Does the solution to Toronto’s ever-worsening affordable housing crisis lie in dividing up old mansions into units, to then rent them out individually, chunk by chunk, one historic home at a time?
Maybe. Well, probably not. But it’s something that’s been happening in Canada’s largest city for decades, and with good reason — few people these days need separate quarters for their live-in cooks, maids and chimney sweeps… or whatever people did back then.
Anecdotally, most of the homes I’ve visited in South Parkdale or The Annex had been split into at least three apartments long ago — one per floor, sometimes with an extra unit on top inside a lofty gabled roof.
It wasn’t until recently, however, that realtors started advertising investment opportunities in the form of big-azz houses, pre-partitioned into many tiny units, for would-be landlords en masse.
Somewhere between an apartment and a rooming house, these listings read more like hostels than proper purpose-built rental buildings — I’m talking three or four units per floor, all of them costing as much to live in as a regular Toronto apartment.
Some are atrocious and some, like this $5,395,000, 15-unit detached Victorian home in The Annex, are impressively modified.
The property in question, 55 Madison Ave., sits on a 50-by-126 foot lot on beautiful Madison Avenue, just east of Spadina and north of Bloor.
A real estate listing calls it “The Grand Old Lady” while also billing it as a “15 suite investment property.”
“Prime Madison Avenue location, Bloor and Spadina Area, recent renovations,” reads the listing, which also boasts of a private driveway — something worth a pretty penny in and of itself with eight spots total.
The home comes with 15 fridges, 15 stoves, 15 full bathrooms and a coin operated washer and dryer. Despite this, it’s only listed as having 3+ total bedrooms — perhaps due to the fact that most of the individual suites are bachelors.
Eight of the units were recently renovated, according to the listing, and it shows, especially in the kitchens…
While some of the un-renovated pads do in fact appear to have separate bedrooms, the suites are a bit more dated in the appliances department.
Ditto for the washrooms.
Though some older units do boast interesting features and architectural details.
At least one comes with a stained glass window and an antique-looking fireplace.
The newer units are stark, for the most part…
With varying degrees of boxiness.
But they’ve got everything a student or single professional might need to live compact, or “micro,” in downtown Toronto.
Questions to the home’s listed realtor about how this house came to be a 15-unit investment property were not answered, but there is a fair bit of information about the property in City of Toronto Local Planning Documents.
You see, 55 Madison isn’t just any old mansion — it a piece of history, protected under the Ontario Heritage Act as part of a Heritage Conservation District (West Annex Phase I) as of 2015.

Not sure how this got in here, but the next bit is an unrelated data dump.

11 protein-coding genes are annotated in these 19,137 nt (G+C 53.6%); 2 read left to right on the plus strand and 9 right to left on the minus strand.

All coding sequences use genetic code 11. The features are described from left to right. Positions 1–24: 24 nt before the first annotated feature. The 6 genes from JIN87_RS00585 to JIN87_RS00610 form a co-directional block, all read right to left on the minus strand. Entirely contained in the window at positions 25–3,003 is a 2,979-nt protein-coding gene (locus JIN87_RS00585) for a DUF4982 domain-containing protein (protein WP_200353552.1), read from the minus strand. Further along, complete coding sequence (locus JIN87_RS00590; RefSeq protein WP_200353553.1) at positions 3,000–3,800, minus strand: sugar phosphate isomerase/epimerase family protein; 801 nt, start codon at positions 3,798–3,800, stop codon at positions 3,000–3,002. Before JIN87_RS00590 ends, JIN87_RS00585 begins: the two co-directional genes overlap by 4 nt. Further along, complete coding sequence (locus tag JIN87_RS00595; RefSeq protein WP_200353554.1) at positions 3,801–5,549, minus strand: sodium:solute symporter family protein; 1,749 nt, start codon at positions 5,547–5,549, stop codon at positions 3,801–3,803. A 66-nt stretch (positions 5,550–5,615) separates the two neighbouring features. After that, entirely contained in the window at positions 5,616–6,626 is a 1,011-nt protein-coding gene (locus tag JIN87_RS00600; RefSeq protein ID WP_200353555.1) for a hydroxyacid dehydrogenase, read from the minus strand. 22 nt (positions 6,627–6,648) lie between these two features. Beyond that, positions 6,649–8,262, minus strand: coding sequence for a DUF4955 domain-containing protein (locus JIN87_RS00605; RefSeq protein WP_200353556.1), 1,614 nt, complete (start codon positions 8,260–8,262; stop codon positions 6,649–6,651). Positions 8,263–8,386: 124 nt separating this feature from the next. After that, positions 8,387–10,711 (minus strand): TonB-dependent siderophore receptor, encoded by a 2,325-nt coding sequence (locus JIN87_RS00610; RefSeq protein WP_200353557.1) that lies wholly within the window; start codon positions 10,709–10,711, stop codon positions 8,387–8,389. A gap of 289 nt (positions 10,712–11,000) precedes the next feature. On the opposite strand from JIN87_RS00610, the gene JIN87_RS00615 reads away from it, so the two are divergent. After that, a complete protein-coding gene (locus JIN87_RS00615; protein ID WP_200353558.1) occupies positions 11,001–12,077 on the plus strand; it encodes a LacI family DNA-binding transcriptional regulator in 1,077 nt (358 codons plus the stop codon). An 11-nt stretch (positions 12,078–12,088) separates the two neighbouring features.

The Architectural Conservatory of Ontario (ACO) describes the structure as such:
“This property contributes to the Toronto Annex streetscape of the District with a house form building similar in height and front yard setback to its neighbours, and a front facing gable. The 2.5 storey detached building, with appearance of a centre hall rotated plan, was constructed during the period of significance between 1885 and 1925 in the Annex Style and retains sufficient integrity to permit restoration. Features representative of the Annex style include red brick, rusticated stone foundations and sills, recessed side entry, and semi circular arches. Roof addition is a non-contributing element.”
It was completed in 1896, according to the conservatory, and originally belonged to Samuel Platt, an old timey dude important enough to have his own Wikipedia entry.
Platt, according to historians, was a “Canadian brewer and politician” born in 1812 (big year) who immigrated to Canada from Ireland in 1827.
One can only guess what the home looked like when it was first finished back in the 1800s, but it certainly didn’t have rooms like this:
So, is this kind of “chop job” house, as I like to call them, legal?
That depends on which type of zone a home exists in, and how the chop jobs are done; the last big house blogTO featured that had been chopped up into ten individual units was found by the City of Toronto to have been modified without proper work permits and was issued a non-compliance order.
The home at 55 Madison Avenue falls in a yellow residential zone and still retains plenty of its original charm, despite recent renos.
It still remains to be seen if anyone will buy the historic property comprised of 15 individual units, however. It’s been on the market now for more than 100 days.
Renting out all of those self-contained apartments could bring in a lot of money per month, but the home’s new owner would also be thrust into the role of landlord… unless they decide to chop down all the walls and restore this “grand old lady” to her original splendour.